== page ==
The Developing Heart in Health and Disease
This lecture was interesting, for more than one reason. The lecture is about pediatric cardiology. You’ll learn some stuff about how much things have changed, how far ‘we’ have come. You’ll learn about some new and interesting techniques. But you’ll implicitly also learn a little about how much money is thrown after children who, if costs were not shared quite as widely as is the case now, would never, ever be allowed to survive. There are various ways to argue that such costs are nevertheless justified and I could easily come up with a few, but I’ve worked with cost-efficiency stuff before and the justifications I can come up with for at least some of these procedures look, well, sketchy, to me. A couple of quotes from the lecture:
“she had been spending, oh, at the time where she was nine months old I think she had spent three or four months of her life in the intensive care unit off and on because she was so sick […]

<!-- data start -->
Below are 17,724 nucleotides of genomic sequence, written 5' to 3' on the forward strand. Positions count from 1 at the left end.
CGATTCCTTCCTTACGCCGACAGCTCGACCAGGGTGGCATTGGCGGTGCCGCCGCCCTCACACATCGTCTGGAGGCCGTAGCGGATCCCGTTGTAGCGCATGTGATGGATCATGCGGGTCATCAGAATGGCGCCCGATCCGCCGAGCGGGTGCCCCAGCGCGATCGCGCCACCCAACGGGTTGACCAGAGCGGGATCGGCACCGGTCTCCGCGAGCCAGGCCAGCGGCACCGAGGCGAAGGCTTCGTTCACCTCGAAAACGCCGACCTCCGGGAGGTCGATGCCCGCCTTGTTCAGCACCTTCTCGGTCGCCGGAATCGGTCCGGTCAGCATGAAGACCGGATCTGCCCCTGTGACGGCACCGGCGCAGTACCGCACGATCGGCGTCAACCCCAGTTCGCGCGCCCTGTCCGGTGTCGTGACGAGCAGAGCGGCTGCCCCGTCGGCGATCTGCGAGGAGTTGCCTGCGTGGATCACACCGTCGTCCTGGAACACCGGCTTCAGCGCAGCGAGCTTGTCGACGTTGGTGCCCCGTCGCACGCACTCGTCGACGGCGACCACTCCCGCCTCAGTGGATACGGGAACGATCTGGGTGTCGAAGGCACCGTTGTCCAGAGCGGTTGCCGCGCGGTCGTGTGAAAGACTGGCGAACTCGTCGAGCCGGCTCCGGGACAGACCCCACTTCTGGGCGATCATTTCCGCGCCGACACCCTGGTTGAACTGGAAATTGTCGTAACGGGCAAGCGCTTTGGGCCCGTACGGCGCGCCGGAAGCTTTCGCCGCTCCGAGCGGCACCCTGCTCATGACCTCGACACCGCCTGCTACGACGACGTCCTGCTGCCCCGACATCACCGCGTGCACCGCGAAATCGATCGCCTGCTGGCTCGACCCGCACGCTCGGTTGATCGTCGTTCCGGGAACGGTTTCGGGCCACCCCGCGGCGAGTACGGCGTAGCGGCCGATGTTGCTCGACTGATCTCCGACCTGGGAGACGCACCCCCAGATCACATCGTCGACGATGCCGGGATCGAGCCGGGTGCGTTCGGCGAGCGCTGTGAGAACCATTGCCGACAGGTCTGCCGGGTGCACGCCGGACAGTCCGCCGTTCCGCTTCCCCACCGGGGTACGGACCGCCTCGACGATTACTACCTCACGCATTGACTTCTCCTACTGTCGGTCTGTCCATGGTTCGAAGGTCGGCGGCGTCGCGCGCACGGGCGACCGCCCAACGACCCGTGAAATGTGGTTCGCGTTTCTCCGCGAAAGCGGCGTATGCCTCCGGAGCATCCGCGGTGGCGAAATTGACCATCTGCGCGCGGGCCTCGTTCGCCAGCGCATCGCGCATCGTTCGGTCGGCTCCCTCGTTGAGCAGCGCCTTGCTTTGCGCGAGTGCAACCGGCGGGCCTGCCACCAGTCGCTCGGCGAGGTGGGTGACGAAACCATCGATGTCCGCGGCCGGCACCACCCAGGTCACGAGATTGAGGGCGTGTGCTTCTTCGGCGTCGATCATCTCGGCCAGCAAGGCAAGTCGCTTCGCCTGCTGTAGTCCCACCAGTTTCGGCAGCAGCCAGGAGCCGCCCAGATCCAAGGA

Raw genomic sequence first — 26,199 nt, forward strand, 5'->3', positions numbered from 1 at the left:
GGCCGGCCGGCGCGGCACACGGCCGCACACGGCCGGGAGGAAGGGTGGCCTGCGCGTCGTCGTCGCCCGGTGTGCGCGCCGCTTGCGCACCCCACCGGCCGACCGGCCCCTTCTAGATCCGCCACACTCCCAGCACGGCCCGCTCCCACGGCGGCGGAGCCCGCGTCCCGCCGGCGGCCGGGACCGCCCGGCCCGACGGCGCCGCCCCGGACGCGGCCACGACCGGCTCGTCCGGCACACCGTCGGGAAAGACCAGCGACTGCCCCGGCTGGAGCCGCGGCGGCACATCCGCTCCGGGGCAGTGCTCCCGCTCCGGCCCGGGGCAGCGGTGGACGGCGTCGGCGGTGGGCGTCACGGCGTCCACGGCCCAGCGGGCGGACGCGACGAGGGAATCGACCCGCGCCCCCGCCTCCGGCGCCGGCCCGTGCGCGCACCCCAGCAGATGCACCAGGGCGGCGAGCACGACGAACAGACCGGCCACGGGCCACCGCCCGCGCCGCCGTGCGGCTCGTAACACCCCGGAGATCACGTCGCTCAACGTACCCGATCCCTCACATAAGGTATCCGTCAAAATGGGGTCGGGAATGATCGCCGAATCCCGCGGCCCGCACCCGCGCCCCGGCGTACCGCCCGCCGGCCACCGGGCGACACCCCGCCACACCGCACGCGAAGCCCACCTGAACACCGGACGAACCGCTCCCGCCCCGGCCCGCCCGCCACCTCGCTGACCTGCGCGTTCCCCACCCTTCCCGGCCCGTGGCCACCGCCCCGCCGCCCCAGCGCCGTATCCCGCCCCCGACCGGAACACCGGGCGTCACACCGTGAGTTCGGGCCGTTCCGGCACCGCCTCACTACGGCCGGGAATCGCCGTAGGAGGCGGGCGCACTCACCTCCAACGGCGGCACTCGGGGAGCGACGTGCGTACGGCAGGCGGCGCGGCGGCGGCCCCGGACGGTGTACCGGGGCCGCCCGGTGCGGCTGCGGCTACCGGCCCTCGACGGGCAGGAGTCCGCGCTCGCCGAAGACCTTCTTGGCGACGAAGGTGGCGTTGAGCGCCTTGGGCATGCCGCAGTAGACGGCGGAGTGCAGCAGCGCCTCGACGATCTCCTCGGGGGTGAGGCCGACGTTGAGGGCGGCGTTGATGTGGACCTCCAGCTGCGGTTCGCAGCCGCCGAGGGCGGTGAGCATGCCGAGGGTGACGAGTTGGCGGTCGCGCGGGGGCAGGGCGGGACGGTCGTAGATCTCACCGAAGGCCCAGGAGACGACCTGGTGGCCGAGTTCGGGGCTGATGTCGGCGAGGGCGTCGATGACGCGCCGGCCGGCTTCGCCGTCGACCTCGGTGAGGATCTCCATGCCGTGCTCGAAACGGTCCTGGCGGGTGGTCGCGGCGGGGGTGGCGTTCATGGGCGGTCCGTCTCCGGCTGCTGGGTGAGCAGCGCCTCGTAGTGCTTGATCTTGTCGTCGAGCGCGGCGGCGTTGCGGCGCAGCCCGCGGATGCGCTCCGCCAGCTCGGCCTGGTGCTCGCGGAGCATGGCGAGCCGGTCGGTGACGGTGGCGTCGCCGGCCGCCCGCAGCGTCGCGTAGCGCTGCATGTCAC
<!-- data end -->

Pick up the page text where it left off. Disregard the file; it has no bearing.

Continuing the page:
she’s actually now […] four or five years out after the procedure and she’s done well and she’s not yet have had to have another procedure, although she will at some point. […] The problem with these valves is that they’re not living tissue so they don’t grow, and they also tend to deteriorate very quickly, within four or five years. […] even if I had a perfect valve that I could put in my little nine-month old, by the time she was four years of age I’d have to go in and replace it again, and by the time she was, oh, eight-nine years of age, I’d have to go and replace it again. And then maybe if I’m lucky I’ll get one more operation when she’s a teenager, and then finally when she’s an adult I can put in one of those mechanical valves which will last her thirty years. But that’s four or five open heart surgeries.”
After this, he does ask the question if there isn’t a better way to do things – and they’re working on that now. But there isn’t a better way to do things now, and it seems like these kids actually do get all those operations. This study from 2011 (page 6) provides average baseline costs of roughly $5.000 per day of PICU (pediatric intensive care unit) admission; this should give you some idea of how much money we’re actually talking about when we’re discussing 3 month long stays in a PICU. Cost-estimates of open-heart surgeries are not easy to find, but I think it’s safe to say that those aren’t exactly cheap either.
Here’s the lecture:
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